Catholic World News News Feature
Oriental Orthodox Churches Seek Stronger Ecumenical Ties January 27, 2003
VATICAN, Jan 27, 03 (CWNews.com) -- Representatives of the Oriental Orthodox churches are in Rome this week, for a series of talks sponsored by the Pontifical Council for Christian Unity.
The meetings, which will be held January 27- 29, include representatives of the Coptic Orthodox, Syrian Orthodox, Armenian Apostolic, Ethiopian and Eritrean Orthodox, and Syro-Malankar churches. These Oriental Orthodox churches broke from Rome in the first major split within Christianity, after the Council of Chalcedon in 451. Long before the "Great Schism" of the 11th century, which gave birth to the Orthodox churches that now center around the great patriarchates of Constantinople and Moscow, these Oriental Orthodox groups had established their own hierarchies, independent of the Holy See.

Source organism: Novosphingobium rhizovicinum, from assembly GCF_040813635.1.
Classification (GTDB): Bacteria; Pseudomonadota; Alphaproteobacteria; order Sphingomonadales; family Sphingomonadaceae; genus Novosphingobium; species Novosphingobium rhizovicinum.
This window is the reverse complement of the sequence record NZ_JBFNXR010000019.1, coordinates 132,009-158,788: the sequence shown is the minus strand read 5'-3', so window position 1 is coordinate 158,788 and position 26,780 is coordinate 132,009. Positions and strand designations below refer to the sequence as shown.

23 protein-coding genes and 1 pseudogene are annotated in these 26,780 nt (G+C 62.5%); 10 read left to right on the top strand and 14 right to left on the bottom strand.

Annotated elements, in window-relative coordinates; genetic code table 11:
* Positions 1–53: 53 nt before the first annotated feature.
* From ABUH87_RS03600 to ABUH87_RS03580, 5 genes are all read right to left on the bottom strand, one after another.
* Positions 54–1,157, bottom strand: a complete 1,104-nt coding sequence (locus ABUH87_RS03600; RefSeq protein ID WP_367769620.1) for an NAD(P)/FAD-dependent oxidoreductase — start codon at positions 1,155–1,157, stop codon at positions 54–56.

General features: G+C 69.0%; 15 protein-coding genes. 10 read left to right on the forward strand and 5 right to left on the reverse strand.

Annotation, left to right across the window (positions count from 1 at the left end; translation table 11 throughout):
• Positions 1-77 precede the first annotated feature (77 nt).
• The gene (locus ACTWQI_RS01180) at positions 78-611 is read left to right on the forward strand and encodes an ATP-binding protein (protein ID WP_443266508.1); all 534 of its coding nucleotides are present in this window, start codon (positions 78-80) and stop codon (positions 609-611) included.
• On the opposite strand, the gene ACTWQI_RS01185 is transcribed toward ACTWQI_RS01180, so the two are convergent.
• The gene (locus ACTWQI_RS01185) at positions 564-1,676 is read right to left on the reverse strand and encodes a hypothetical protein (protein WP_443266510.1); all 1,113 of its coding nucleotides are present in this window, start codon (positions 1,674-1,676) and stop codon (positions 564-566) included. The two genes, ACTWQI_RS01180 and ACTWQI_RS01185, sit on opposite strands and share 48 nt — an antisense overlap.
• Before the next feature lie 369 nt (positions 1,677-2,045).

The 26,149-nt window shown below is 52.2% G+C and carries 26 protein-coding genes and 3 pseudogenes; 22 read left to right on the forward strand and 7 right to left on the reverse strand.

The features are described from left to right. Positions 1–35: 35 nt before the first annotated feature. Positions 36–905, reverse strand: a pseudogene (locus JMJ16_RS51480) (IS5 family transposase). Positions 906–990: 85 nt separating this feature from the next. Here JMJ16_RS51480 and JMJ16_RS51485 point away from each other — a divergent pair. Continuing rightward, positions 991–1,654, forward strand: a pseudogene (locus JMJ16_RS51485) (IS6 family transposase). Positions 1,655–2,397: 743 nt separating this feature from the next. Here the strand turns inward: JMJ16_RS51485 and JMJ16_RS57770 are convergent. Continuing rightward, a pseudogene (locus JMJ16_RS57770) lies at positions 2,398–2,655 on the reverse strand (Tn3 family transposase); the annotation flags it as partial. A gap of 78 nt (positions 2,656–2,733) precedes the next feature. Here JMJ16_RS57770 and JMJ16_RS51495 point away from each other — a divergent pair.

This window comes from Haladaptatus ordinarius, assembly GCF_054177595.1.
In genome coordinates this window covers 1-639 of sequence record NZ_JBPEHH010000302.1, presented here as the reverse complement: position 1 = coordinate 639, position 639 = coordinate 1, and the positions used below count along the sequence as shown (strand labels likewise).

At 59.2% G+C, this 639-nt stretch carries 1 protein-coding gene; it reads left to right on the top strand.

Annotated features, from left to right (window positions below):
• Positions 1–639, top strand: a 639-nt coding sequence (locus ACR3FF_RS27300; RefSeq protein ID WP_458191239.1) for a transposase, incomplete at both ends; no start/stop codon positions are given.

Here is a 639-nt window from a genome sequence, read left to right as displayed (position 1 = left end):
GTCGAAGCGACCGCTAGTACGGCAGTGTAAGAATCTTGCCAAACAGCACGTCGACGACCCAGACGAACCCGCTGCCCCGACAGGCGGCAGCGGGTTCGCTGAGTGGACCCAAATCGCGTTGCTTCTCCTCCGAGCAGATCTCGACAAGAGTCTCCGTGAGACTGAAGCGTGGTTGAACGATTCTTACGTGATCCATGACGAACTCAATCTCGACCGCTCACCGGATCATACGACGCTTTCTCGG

Ecumenical talks with the Oriental Orthodox groups hold special promise, because the theological disputes that originally caused their break with the Holy See in the 5th century have been largely overcome, and the political tensions that exacerbated their difficulties with Rome are now mostly forgotten. In recent years some leaders of these Eastern churches-- most notably the Armenian Apostolic Church-- have signed mutual statements of faith with the Vatican, indicating that theological disagreements have been resolved.
Although the different Eastern churches classified under the "Oriental Orthodox" heading are separate groups, they consider themselves members of one ecclesial community; they recognize the validity of each other's sacraments, and allow concelebration of the Eucharistic liturgy. They are also noteworthy for their frequently close relations with Eastern Catholic communities.
Father Johan Bonny, a spokesman for the Pontifical Council for Christian Unity, observed that the current tensions in the Middle East have spurred the Oriental Orthodox churches to redouble their pursuit of unity with each other and with the Catholic Church.